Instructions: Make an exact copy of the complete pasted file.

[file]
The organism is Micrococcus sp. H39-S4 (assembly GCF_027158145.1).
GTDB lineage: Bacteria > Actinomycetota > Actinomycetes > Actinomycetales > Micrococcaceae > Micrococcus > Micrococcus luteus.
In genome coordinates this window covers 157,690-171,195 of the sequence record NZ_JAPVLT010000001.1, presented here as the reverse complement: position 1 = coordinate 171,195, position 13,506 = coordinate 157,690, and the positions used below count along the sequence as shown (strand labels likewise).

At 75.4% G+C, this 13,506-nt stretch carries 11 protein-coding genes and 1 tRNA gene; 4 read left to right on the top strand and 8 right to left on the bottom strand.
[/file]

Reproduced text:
The organism is Micrococcus sp. H39-S4 (assembly GCF_027158145.1).
GTDB lineage: Bacteria > Actinomycetota > Actinomycetes > Actinomycetales > Micrococcaceae > Micrococcus > Micrococcus luteus.
In genome coordinates this window covers 157,690-171,195 of the sequence record NZ_JAPVLT010000001.1, presented here as the reverse complement: position 1 = coordinate 171,195, position 13,506 = coordinate 157,690, and the positions used below count along the sequence as shown (strand labels likewise).

At 75.4% G+C, this 13,506-nt stretch carries 11 protein-coding genes and 1 tRNA gene; 4 read left to right on the top strand and 8 right to left on the bottom strand.